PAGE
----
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Example: minimal host setup

The following script gives an example of a fault safe setup of IP (and IPv6, if it is compiled into the kernel) in the common case of a node attached to a single broadcast network. A more advanced script, which may be used both on multihomed hosts and on routers, is described in the following section.

The utilities used in the script may be found in the directory

  1. ip -- package iproute2.
  2. arping -- package iputils.
  3. rdisc -- package iputils.
1cm NB. It also refers to a DHCP client, dhcpcd. I should refrain from recommending a good DHCP client to use. All that I can say is that ISC dhcp-2.0b1pl6 patched with the patch that can be found in the dhcp.bootp.rarp subdirectory of the same ftp site does work, at least on Ethernet and Token Ring.

#! /bin/bash
# Parameters:
# $1 -- Static IP address, optionally followed by prefix length.
# $2 -- Device name. If it is missing, eth0 is asssumed.
# F.e. ifone
: ${dev:=eth0}
# Parse IP address, splitting prefix length.
if [ "$1" != "" ]; then
  if [ "$1" != "$ipaddr" ]; then
  : ${pfxlen:=24}

# Step 0 -- enable loopback.
# This step is necessary on any networked box before attempt
# to configure any other device.
ip link set up dev lo
ip addr add dev lo brd + scope host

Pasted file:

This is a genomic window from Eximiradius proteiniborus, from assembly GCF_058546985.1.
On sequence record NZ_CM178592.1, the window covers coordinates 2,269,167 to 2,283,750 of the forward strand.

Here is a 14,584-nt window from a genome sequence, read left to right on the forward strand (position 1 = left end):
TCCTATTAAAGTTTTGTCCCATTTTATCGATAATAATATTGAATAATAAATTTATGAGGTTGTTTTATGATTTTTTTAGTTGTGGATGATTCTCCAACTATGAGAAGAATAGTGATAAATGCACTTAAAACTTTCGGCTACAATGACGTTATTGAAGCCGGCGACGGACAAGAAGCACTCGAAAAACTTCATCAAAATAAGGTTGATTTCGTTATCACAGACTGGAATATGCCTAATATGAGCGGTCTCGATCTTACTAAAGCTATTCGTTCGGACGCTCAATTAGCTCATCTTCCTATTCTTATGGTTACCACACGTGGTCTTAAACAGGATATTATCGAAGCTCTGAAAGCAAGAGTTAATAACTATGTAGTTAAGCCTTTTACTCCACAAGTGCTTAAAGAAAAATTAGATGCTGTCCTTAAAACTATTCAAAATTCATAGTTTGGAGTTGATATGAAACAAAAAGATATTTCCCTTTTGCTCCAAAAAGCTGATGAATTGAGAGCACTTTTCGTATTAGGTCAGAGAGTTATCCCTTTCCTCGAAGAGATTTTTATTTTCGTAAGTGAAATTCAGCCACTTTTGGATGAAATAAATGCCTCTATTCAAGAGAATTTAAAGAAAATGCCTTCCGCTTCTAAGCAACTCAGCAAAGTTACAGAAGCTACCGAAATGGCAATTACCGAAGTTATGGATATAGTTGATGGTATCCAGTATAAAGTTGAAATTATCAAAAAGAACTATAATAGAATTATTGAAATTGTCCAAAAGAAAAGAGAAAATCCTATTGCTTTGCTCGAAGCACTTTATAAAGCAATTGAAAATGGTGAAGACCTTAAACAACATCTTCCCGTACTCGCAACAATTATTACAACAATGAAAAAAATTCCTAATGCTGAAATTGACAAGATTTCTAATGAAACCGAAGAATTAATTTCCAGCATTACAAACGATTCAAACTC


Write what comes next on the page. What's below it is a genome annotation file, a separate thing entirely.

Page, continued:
# IPv6 autoconfigure themself on loopback.
# If user gave loopback as device, we add the address as alias and exit.
if [ "$dev" = "lo" ]; then
  if [ "$ipaddr" != "" -a  "$ipaddr" != "" ]; then
    ip address add $ipaddr dev $dev
    exit $?
  exit 0

# Step 1 -- enable device $dev

if ! ip link set up dev $dev ; then
  echo "Cannot enable interface $dev. Aborting." 1>&2
  exit 1
# The interface is UP. IPv6 started stateless autoconfiguration itself,
# and its configuration finishes here. However,
# IP still needs some static preconfigured address.
if [ "$ipaddr" = "" ]; then
  echo "No address for $dev is configured, trying DHCP..." 1>&2
  exit $?

# Step 2 -- IP Duplicate Address Detection [9].
# Send two probes and wait for result for 3 seconds.
# If the interface opens slower f.e. due to long media detection,
# you want to increase the timeout.
if ! arping -q -c 2 -w 3 -D -I $dev $ipaddr ; then
  echo "Address $ipaddr is busy, trying DHCP..." 1>&2
  exit $?
# OK, the address is unique, we may add it on the interface.
# Step 3 -- Configure the address on the interface.

if ! ip address add $pfx brd + dev $dev; then
  echo "Failed to add $pfx on $dev, trying DHCP..." 1>&2
  exit $?

# Step 4 -- Announce our presence on the link.

arping -A -c 1 -I $dev $ipaddr
( sleep 2;
  arping -U -c 1 -I $dev $ipaddr ) >& /dev/null </dev/null &

# Step 5 (optional) -- Add some control routes.
# 1. Prohibit link local multicast addresses.
# 2. Prohibit link local (alias, limited) broadcast.
# 3. Add default multicast route.
ip route add unreachable 
ip route add unreachable
if [ `ip link ls $dev | grep -c MULTICAST` -ge 1 ]; then
  ip route add dev $dev scope global

# Step 6 -- Add fallback default route with huge metric.
# If a proxy ARP server is present on the interface, we will be
# able to talk to all the Internet without further configuration.
# It is not so cheap though and we still hope that this route
# will be overridden by more correct one by rdisc.
# Do not make this step if the device is not ARPable,
# because dead nexthop detection does not work on them.
if [ "$noarp" = "0" ]; then
  ip ro add default dev $dev metric 30000 scope global

# Step 7 -- Restart router discovery and exit.
killall -HUP rdisc || rdisc -fs
exit 0

next up previous contents
Next: Example: ifcfg Up: ip-cref Previous: How to only translate   Contents